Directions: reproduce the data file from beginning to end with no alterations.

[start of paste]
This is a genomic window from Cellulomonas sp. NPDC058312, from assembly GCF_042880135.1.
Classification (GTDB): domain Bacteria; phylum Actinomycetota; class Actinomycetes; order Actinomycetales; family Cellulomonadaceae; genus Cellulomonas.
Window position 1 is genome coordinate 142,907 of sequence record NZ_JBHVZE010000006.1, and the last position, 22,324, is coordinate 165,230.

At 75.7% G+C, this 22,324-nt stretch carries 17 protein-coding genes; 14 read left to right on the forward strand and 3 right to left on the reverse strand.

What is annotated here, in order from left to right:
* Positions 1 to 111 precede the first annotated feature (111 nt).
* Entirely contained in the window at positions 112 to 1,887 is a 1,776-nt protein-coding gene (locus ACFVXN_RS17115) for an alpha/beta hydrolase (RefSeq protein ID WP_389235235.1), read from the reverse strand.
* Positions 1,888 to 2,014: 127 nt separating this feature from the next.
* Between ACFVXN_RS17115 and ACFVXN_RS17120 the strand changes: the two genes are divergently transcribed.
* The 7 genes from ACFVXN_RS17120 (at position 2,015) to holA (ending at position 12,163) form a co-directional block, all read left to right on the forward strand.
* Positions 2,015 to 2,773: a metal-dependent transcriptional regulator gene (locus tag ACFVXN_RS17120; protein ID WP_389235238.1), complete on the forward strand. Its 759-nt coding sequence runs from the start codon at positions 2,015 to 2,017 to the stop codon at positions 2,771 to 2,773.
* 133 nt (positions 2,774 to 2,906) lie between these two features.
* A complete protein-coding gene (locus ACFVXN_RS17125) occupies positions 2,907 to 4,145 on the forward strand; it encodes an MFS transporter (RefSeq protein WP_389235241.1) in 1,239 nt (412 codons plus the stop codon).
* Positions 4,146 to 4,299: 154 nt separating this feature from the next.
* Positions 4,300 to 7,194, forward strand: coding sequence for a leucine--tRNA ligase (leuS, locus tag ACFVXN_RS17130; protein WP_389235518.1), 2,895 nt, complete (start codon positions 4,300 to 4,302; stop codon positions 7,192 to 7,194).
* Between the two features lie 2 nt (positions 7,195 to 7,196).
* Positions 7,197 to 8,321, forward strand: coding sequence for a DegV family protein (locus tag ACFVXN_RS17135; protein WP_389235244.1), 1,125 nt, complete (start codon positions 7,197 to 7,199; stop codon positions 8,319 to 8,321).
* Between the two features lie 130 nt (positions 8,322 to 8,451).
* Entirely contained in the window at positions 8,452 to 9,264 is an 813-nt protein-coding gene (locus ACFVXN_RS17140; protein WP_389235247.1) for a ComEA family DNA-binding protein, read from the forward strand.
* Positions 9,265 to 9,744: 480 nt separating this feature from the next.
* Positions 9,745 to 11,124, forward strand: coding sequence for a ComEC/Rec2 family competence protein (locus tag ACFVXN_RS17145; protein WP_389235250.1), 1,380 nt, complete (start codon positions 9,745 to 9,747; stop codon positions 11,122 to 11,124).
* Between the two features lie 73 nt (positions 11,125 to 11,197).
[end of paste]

This is a genomic window from Cellulomonas sp. NPDC058312, from assembly GCF_042880135.1.
Classification (GTDB): domain Bacteria; phylum Actinomycetota; class Actinomycetes; order Actinomycetales; family Cellulomonadaceae; genus Cellulomonas.
Window position 1 is genome coordinate 142,907 of sequence record NZ_JBHVZE010000006.1, and the last position, 22,324, is coordinate 165,230.

At 75.7% G+C, this 22,324-nt stretch carries 17 protein-coding genes; 14 read left to right on the forward strand and 3 right to left on the reverse strand.

What is annotated here, in order from left to right:
* Positions 1 to 111 precede the first annotated feature (111 nt).
* Entirely contained in the window at positions 112 to 1,887 is a 1,776-nt protein-coding gene (locus ACFVXN_RS17115) for an alpha/beta hydrolase (RefSeq protein ID WP_389235235.1), read from the reverse strand.
* Positions 1,888 to 2,014: 127 nt separating this feature from the next.
* Between ACFVXN_RS17115 and ACFVXN_RS17120 the strand changes: the two genes are divergently transcribed.
* The 7 genes from ACFVXN_RS17120 (at position 2,015) to holA (ending at position 12,163) form a co-directional block, all read left to right on the forward strand.
* Positions 2,015 to 2,773: a metal-dependent transcriptional regulator gene (locus tag ACFVXN_RS17120; protein ID WP_389235238.1), complete on the forward strand. Its 759-nt coding sequence runs from the start codon at positions 2,015 to 2,017 to the stop codon at positions 2,771 to 2,773.
* 133 nt (positions 2,774 to 2,906) lie between these two features.
* A complete protein-coding gene (locus ACFVXN_RS17125) occupies positions 2,907 to 4,145 on the forward strand; it encodes an MFS transporter (RefSeq protein WP_389235241.1) in 1,239 nt (412 codons plus the stop codon).
* Positions 4,146 to 4,299: 154 nt separating this feature from the next.
* Positions 4,300 to 7,194, forward strand: coding sequence for a leucine--tRNA ligase (leuS, locus tag ACFVXN_RS17130; protein WP_389235518.1), 2,895 nt, complete (start codon positions 4,300 to 4,302; stop codon positions 7,192 to 7,194).
* Between the two features lie 2 nt (positions 7,195 to 7,196).
* Positions 7,197 to 8,321, forward strand: coding sequence for a DegV family protein (locus tag ACFVXN_RS17135; protein WP_389235244.1), 1,125 nt, complete (start codon positions 7,197 to 7,199; stop codon positions 8,319 to 8,321).
* Between the two features lie 130 nt (positions 8,322 to 8,451).
* Entirely contained in the window at positions 8,452 to 9,264 is an 813-nt protein-coding gene (locus ACFVXN_RS17140; protein WP_389235247.1) for a ComEA family DNA-binding protein, read from the forward strand.
* Positions 9,265 to 9,744: 480 nt separating this feature from the next.
* Positions 9,745 to 11,124, forward strand: coding sequence for a ComEC/Rec2 family competence protein (locus tag ACFVXN_RS17145; protein WP_389235250.1), 1,380 nt, complete (start codon positions 9,745 to 9,747; stop codon positions 11,122 to 11,124).
* Between the two features lie 73 nt (positions 11,125 to 11,197).